We arrived into a very humid Medan the Evening of the 11 October. After an over-night stay we boarded the coach for the 1st of many times.
Dry Mill – Berstagi
A warm welcome for us by Sam and his staff, before a tour around his impressive, clean and efficient mill. The mill sees an average of 1 ½ containers a day leave the facility per day.
My initial impression was that the mill was a purely commercial exercise (of course). All grades available right through to a clean looking grade 5 – for blending, right down to triage grade for internal consumption. There is a market for all of their coffee. Density, screens & manual sorters produce a very fine grade 1. The Quality control department looked particularly impressive, Simple but very efficient, with a closed off “blind” area to stop any possible collusion/corruption.
After a good cupping session with lovely views with dark roasted coffee showing district variances we moved on to our next Destination.
Private farm & Dry Mill – Sidikalag – 1155 metres above sea level.
A 460 hectare farm with half given over to coffee growing. The balance was left for vegetables and natural Rainforest.
Producing a Single Estate and Luwak coffee. Many Varieties are being grown including Tipika, Rasuna,
Toraja & Longberry.
The husbandry of the trees and the dedication to weed and other fauna clearance was most noticeable.
We then visited their processing facility - I had a preconception about Sumatra, I thought that Brazil was the height of efficiency and Indonesian coffee would be far more “rustic” – How wrong I was. The facility is superb as well as milling their own farm coffee they also (with the aid of collectors) bring in coffee from all over the region. The coffee is dried either naturally (under huge canopies and turned every 20 minutes as the floor temperature is extremely hot) or in huge (reclaimed) wood fired driers. There was a very noticeable amount of space left over for expansion – huge investment in future coffee production has already started.
We had a very pleasant quick visit to an observation point over-looking Lake Toba. What a beautiful part of the world.
“The Long and Winding Road” to Tagenkon, Aceh.
When people say that origin trips are just Holiday’s under a different name I will refer them to the 16 hour coach Journey to Aceh Province and to the Hotel straight out of the “Shining” - but with no bar (a dry Province).
640 members (farmers) comprise this co-op. The farmers are guaranteed an above local market price. I understand more now the actual process of the Fairtrade premium. The farmers are paid for their coffee (in Parchment form as previous farms). When the co-op sell the coffee the premium is spent as per the wishes of their members. Quite surprised to hear that the top of the list every year since inception has been “a new Mosque please” but who are we to argue, if the farmers who do all the work, want that, then fine. The Farms are so remote that in most cases the coffee needs to be pupled very quickly to prevent fermentation before the coffee gets to the mill. As a foot note, when we were at the farm that were also being audited by FLO, The Co-op manager looked as stressed out as your average roaster in the UK when the FLO people are in town.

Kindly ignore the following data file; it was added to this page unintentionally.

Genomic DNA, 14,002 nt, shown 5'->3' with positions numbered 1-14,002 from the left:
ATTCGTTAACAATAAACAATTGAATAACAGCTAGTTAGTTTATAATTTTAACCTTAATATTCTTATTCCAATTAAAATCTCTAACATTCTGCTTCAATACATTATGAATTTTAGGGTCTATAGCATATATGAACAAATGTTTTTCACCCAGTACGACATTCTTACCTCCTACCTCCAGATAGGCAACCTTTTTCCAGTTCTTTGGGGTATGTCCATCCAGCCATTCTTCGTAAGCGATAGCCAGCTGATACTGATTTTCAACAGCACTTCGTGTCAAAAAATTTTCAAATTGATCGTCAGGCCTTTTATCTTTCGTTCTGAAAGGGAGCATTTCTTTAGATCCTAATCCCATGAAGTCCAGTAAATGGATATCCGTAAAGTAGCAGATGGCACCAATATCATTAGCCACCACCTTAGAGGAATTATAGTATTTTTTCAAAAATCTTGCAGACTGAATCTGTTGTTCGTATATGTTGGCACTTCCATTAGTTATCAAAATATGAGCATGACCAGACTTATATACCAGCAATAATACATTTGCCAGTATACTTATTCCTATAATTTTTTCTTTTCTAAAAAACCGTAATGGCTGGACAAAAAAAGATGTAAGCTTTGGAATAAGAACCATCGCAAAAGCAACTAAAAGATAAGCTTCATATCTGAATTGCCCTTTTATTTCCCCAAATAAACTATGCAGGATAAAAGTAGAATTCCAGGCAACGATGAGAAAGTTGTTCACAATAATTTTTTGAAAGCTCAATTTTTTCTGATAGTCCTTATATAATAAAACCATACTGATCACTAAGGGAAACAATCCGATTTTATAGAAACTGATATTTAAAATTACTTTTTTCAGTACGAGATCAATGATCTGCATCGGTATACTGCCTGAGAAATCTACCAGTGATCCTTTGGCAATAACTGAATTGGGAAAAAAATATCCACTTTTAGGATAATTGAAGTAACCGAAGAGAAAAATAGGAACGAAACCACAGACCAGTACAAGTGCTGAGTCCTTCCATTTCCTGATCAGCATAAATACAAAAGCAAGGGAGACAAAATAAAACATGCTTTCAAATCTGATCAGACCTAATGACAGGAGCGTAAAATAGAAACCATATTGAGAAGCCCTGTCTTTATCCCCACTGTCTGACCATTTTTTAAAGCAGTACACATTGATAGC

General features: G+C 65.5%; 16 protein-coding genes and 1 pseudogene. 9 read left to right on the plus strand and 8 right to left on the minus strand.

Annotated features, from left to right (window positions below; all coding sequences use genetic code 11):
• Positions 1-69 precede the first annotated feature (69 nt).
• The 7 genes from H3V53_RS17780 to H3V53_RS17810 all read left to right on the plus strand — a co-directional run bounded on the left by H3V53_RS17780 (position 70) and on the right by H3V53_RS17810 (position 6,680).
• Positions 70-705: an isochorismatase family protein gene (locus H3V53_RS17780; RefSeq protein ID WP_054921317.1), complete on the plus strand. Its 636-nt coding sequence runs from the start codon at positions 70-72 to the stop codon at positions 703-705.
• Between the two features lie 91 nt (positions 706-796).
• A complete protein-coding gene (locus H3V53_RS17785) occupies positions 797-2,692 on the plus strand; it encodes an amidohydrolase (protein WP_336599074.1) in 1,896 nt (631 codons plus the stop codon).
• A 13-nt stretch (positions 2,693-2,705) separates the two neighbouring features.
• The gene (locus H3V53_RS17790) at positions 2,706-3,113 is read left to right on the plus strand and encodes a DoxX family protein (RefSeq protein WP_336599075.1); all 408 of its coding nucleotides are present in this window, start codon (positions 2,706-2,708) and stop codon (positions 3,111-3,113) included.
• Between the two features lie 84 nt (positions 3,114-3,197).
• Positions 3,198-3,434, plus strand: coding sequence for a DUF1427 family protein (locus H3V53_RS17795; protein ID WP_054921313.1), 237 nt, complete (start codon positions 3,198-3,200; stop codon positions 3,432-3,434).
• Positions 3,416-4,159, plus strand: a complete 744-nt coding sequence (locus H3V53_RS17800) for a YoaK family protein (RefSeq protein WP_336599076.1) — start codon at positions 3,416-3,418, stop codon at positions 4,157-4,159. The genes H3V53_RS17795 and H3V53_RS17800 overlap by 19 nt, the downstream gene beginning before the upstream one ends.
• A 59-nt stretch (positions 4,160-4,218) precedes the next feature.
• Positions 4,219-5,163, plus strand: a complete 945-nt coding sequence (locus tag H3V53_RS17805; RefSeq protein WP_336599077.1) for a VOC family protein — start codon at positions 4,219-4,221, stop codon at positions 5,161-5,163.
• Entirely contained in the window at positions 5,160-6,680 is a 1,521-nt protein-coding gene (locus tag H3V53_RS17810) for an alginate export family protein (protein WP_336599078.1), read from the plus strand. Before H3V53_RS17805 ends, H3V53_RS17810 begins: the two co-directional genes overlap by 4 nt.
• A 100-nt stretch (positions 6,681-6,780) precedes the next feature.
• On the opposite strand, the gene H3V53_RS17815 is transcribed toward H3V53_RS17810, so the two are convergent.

This picture is indicative of the FT farms – Coffee is life and life goes on around coffee trees as this mobile pulping station shows.
Rahmat Inara – Rainforest Alliance farm.
The most remote and my favourite place we visited. The coffee trees are planted where space allows right in the heart of the Aceh (mandheling) Rainforest. At an Altitude up to 1600 meters on slopes that a mountain goat would find difficult to traverse.
There was a real “family” feel to the whole area and I felt privileged to see their houses and their patches of farm land. We/I have of course often over the last few years complained that coffee prices are far too high and unsustainable to the growth of the industry etc. Here the benefits are being seen at ground level. A new fresh water supply has been installed to cater for the whole area. Money is being spent on roads and infrastructure to make these places a little less isolated. I felt a sense of renewed optimism for coffee (especially after the 15 hour journey) and where we fit in the great scheme of things. (We have requested samples and they will be forwarded upon request).
Fairtrade Organic Coop - 1400 – 1600 hundred meters above sea- level
This huge co-op has 6000 individual members all guaranteed a price above market value for their coffee if they agree to only sell the parchment to the co-op. Two things to note about the coop. One, the sheer amount of paper-work that goes into efficiently running a commercial FTO enterprise. Two, the coffee trees had full ripe, half grown, pips & flowers all on the same branch! Climate change’s biggest fan is the Sumatran coffee farmer who every other month is pulling off a cash crop from his bountiful trees.
Shippers office Medan
We re-capped by cupping all of the coffees we had encountered on our visit. Different grades/varietals and even mircro lots grown at different altitudes within the same farm (100 metres either way can have a massive difference). The mills and drying areas were also first rate and in some cases tiled floor “patios”, this enables the shipper to keep the coffee clean of any stones etc. If we had not learned already it was further explained why Sumatra coffee has been so expensive of late and how the challenge of getting coffee from the farmers to the mills when prices are fluctuating so widely. Lots of new very aggressive buyers are trying to get into the market tempting farmers to sell again – default.Gladly we have no such issues with our suppliers.
Sumatra, truly a wonderful vibrant and colourful country –and if it was a colour it would be just like their beans – Emerald blue/green.